It's not that many internet protocols are text based. In fact, if I were to guess I'd say that text based protocols are in the minority. For almost every text based protocol you see on the internet there are at least two binary protocols that people have invented to send the same or similar data.
But it's true that the majority of internet traffic use text based protocols. This fact is interesting if you assume that there are many more binary protocols than text but many more text traffic than binary. It means that most of the successful protocols on the internet are text based. Except for a small number of applications (bittorrent is one example) binary protocols tend to die.
In the early days of the internet, corporations tended to design and use binary protocol (MSN for example, not the MSN website of today, the original proprietary MicroSoft Network that was supposed to replace HTTP) while the military, research institutes and academics tended to design and use text based protocol. Part of the reason was that building and debugging binary protocols was hard and corporations can afford to pay people to do it while the military, researchers and academics were doing it in their spare time for no pay (most of the people who developed the internet had jobs not related to developing the internet).
When you're writing code on weekends as a hobby and are not paid for doing what you do you tend to chose the simpler solution - text. So text based protocols got used by more people than binary protocols.
But that's not the full story. Building a network is hard. Really hard. We're so used to the internet today that we don't fully realize what a miracle of engineering it is. Almost every aspect of the internet evolved out of a bug fix. For example, we use IP address instead of MAC address because it allows us to build routers with just kilobytes (or these days megabytes) instead of terabytes of RAM for the routing table. The more and more problems we tried to solve, the more we tend to prefer text based protocols to debug them. Once we had enough experience developing the low-level network protocols, when it came time to develop application protocols most of the experienced programmers and engineers tended to prefer text protocols.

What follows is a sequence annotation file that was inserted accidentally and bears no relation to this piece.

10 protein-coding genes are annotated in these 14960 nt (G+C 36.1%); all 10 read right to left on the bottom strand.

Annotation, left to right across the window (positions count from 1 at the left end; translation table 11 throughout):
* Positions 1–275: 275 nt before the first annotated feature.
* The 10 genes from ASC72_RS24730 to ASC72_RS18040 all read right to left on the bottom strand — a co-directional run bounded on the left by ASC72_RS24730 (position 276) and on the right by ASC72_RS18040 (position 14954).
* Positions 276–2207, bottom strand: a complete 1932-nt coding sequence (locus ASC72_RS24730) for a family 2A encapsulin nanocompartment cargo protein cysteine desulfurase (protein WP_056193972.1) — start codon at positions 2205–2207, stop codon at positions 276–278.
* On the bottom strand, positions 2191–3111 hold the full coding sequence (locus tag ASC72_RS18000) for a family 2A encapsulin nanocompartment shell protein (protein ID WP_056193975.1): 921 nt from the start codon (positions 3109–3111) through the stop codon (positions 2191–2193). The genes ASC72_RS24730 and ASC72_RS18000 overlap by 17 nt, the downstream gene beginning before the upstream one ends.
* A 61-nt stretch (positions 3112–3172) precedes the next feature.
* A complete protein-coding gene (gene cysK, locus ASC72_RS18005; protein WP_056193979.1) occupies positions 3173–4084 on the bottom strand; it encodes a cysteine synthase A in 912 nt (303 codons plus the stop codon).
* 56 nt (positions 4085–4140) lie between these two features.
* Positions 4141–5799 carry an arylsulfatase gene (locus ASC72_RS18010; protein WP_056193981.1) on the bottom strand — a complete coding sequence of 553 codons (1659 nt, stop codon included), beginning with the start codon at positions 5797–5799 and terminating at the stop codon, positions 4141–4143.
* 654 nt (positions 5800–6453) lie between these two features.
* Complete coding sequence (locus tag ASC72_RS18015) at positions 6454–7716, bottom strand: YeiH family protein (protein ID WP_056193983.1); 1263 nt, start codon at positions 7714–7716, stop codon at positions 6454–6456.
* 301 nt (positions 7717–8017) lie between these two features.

From personal experience, I've worked for a company building routers and I've also worked for a company building telemetry equipment so I've got a lot of experience working with binary protocols such as TCP/IP, ARP, IEC60870-5-101 and DNP3. I've also worked with text protocols such as HTTP, POP3 and NMEA. I've also worked with binary data formats such as ASN.1 and text data formats such as JSON and XML. If I were to choose I'd choose text almost every time. The only time I'd choose binary is if the protocol is really low-level (then I'd implement just enough so that I can plonk a text based protocol on top or it) or the data is naturally binary (like audio files).